creating a rider passport to record falls,  concussions, dangerous riding penalties and yellow cards for the purpose of better tracking a rider’s physical and mental ability to compete.

“You can’t ever get to zero. There’s always going to be stuff that happens in a sport that has anything to do with speed,” said O’Connor.

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“Whether we like it or not, it’s not a safe sport,” agreed Dutton. “As riders, as owners, all of us, we need to keep that in mind.”

But the first step in making eventing a safer sport is to keep the issue at the forefront.

“[Additional focus on safety because of accidents] makes us even more vigilant,” said O’Connor. “We have a tremendous number of fantastic qualities about our sport. We have to be outright about who we are, what we do and that we’re trying to be very vigilant. We take this very seriously.”

From Endurance To Corners
As the galloping and the endurance have become less of a factor on cross-country, the courses now rely on technical questions like narrows and corners to separate the riders.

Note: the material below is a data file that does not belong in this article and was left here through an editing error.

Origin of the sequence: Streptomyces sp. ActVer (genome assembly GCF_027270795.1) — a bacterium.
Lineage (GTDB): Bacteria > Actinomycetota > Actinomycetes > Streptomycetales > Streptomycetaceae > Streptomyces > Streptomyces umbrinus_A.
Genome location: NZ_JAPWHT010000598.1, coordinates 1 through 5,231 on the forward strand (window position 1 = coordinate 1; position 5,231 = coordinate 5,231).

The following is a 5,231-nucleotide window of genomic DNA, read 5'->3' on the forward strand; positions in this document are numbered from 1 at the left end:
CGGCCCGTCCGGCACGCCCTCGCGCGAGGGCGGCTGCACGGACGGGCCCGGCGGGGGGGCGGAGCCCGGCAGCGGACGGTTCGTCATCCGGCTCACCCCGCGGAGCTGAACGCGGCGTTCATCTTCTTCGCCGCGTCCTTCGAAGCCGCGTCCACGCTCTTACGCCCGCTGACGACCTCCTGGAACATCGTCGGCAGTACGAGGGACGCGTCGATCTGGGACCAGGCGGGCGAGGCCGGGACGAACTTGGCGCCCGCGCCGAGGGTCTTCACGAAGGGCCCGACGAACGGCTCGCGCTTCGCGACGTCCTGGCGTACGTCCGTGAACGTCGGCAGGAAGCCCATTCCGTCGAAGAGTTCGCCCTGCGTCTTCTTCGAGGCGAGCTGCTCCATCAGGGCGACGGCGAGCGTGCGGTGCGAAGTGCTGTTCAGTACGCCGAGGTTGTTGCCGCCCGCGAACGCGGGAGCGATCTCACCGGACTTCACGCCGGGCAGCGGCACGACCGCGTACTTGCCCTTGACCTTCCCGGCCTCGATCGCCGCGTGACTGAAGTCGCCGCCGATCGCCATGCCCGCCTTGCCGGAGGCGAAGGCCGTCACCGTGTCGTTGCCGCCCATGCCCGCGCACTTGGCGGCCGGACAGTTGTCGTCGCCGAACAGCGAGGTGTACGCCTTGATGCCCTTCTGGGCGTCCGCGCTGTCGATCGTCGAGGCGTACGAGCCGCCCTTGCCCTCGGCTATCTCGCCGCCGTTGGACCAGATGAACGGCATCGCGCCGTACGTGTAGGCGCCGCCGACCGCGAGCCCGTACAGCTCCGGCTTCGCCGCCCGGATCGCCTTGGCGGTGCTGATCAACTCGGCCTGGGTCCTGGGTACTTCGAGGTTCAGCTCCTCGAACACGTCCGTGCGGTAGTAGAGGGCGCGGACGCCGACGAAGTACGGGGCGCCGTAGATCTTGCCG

“I think the lower level cross-country courses, and to a degree the show jumping courses, have become more technical,” said two-time Olympic team gold medalist Phillip Dutton. “They’re mirroring the upper-level courses. That’s made the training of the amateur people and the beginners harder, because they’ve got to learn skills that 10 or 15 years ago they didn’t have to learn. But I don’t think that’s such a bad thing. In days gone by, a good cross-country rider was probably a little bit different than what it is today.”

Those more technical courses can cause problems at the lower levels, where amateur riders aren’t as well prepared as they should be. But the dangerous falls tend to come at preliminary level and above because of the speed and height involved.